On "YA YA" Linda Martell returns as the listener's sonic sentinel, introducing the track like a lesson plan: "This particular tune stretches across a range of genres. And that’s what makes it a unique listening experience." The tune sinks into the strummed chords of Nancy Sinatra's "These Boots Are Made for Walkin'" before leaping into a fiery dance track that features reimagined lyrics from the Beach Boys, with soulful vocal flourishes and breaks that show the throughline connection between '60s era rock, funk, and pop music.

Robert Randolph lends his hands on "16 CARRIAGES" with a funk-infused grapple on his pedal-steel guitar. It's a style he honed through his early years touring and recording with his family band and later in his career as an in-demand collaborator working with names including the Allman Brothers, and Norah Jones

The lesson is solidified as the album transitions into an interlude on "OH LOUISIANA," featuring a sped-up sample of a classic track by Chuck Berry. This moment emphasizes the pop superstar's nod to civil rights era music history, spotlighting a controversial artist celebrated for his pioneering contributions to rock 'n' roll. (It's a part of music history Beyoncé knows well, after starring as Etta James in the 2008 film Cadillac Records, a veiled biopic of the legendary Chicago label Chess Records.)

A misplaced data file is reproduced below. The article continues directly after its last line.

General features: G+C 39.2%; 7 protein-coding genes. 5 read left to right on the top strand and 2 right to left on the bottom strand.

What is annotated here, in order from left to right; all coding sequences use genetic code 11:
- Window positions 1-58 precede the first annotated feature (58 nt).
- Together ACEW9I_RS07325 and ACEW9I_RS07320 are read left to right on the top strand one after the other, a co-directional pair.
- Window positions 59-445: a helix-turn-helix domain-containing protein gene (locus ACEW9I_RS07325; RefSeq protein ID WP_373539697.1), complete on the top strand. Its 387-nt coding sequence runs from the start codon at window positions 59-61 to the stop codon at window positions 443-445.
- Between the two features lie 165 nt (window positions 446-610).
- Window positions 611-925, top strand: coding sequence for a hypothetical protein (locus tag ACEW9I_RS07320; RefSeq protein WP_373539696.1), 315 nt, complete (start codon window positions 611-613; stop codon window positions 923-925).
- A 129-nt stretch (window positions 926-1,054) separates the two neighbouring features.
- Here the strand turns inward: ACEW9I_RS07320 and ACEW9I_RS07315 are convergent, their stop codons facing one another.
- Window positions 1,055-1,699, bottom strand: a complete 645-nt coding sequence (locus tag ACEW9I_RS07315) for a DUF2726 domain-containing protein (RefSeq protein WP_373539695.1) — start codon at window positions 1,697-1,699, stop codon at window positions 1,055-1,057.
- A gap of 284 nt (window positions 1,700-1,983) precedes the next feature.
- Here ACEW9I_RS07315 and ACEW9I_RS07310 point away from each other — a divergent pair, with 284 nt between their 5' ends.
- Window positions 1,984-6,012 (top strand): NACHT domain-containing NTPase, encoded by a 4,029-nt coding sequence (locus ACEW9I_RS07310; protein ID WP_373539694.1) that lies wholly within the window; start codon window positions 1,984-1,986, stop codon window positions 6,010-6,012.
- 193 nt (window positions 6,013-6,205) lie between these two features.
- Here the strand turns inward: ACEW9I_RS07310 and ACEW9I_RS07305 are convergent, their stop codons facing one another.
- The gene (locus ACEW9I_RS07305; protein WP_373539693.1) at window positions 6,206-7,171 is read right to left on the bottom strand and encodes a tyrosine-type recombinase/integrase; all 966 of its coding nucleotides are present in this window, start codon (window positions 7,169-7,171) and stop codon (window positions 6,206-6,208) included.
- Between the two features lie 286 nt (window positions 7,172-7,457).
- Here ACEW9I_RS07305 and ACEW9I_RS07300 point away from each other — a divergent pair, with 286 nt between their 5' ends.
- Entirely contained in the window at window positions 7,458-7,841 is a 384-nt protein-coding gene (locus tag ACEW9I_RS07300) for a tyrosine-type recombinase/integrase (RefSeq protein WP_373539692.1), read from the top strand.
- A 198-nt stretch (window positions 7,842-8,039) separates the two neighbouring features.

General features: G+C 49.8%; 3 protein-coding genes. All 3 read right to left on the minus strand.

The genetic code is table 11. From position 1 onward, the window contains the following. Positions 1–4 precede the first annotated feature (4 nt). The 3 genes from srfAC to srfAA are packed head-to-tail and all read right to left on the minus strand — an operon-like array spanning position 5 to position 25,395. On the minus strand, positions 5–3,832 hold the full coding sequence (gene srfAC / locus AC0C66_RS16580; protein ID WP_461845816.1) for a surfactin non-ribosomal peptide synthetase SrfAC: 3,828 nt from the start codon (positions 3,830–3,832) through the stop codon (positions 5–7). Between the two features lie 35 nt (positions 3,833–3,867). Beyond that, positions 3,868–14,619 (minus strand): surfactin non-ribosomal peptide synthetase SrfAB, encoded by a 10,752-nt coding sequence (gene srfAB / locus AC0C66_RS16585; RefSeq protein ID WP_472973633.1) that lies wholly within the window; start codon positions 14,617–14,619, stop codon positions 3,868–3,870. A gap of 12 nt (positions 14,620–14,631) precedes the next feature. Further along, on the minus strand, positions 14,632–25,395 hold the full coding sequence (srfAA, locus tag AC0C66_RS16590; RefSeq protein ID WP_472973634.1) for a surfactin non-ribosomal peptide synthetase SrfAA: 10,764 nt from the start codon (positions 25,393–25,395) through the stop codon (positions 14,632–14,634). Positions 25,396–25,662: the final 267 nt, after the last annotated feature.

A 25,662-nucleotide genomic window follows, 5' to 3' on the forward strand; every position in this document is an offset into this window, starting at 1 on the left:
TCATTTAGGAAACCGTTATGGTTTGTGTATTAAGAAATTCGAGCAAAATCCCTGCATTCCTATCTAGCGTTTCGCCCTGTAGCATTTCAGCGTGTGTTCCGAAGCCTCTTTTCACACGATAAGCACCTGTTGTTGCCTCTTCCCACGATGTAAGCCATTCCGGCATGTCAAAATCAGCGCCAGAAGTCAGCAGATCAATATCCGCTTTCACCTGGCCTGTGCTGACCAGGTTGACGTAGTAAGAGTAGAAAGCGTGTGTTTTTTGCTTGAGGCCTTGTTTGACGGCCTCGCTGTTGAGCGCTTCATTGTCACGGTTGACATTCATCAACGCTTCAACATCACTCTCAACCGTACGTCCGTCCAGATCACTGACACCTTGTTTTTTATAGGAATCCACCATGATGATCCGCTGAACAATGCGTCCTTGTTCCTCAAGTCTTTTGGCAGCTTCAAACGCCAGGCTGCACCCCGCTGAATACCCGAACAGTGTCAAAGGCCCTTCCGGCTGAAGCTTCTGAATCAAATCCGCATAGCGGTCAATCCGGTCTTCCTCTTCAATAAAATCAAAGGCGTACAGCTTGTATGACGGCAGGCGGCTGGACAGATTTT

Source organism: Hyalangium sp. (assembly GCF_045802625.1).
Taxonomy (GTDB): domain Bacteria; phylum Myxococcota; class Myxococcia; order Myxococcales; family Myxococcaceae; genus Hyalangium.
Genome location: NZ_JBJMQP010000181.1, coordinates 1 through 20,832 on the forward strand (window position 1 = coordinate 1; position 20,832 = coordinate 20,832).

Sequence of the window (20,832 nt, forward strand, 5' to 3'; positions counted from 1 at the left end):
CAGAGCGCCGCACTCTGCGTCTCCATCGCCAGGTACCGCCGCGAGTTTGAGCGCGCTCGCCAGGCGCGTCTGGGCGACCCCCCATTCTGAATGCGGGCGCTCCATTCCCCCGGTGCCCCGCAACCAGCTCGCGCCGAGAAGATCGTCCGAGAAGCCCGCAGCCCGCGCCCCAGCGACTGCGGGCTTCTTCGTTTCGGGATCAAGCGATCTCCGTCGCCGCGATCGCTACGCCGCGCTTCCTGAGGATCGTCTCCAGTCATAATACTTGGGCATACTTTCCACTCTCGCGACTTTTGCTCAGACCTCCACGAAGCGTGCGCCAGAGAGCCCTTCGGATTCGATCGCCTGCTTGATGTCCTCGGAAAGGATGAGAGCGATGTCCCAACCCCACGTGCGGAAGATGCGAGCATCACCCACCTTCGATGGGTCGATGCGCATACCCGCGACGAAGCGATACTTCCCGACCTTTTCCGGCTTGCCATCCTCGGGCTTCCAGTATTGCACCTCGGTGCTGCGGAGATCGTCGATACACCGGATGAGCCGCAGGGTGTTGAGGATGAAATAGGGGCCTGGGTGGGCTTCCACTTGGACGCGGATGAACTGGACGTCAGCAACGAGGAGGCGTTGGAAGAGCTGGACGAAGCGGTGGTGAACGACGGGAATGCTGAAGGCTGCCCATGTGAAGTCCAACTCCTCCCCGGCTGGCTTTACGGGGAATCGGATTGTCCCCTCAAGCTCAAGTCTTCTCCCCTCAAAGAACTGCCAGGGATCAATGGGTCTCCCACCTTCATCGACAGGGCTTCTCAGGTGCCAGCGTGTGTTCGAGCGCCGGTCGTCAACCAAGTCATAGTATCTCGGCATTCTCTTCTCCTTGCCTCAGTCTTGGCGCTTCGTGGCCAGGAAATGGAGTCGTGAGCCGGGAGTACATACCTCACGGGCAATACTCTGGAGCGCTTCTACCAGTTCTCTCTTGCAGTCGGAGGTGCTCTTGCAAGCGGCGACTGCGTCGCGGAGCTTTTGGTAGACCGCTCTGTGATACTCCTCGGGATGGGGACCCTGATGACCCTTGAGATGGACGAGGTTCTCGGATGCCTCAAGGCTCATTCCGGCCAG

Classical & Opera

Opera was missing from many listeners' Beyoncé Bingo card, but didn't surprise those that know her background. Beyoncé was trained for over a decade starting at an early age by her voice teacher David Lee Brewer, a retired opera singer who once lived with the Knowles family.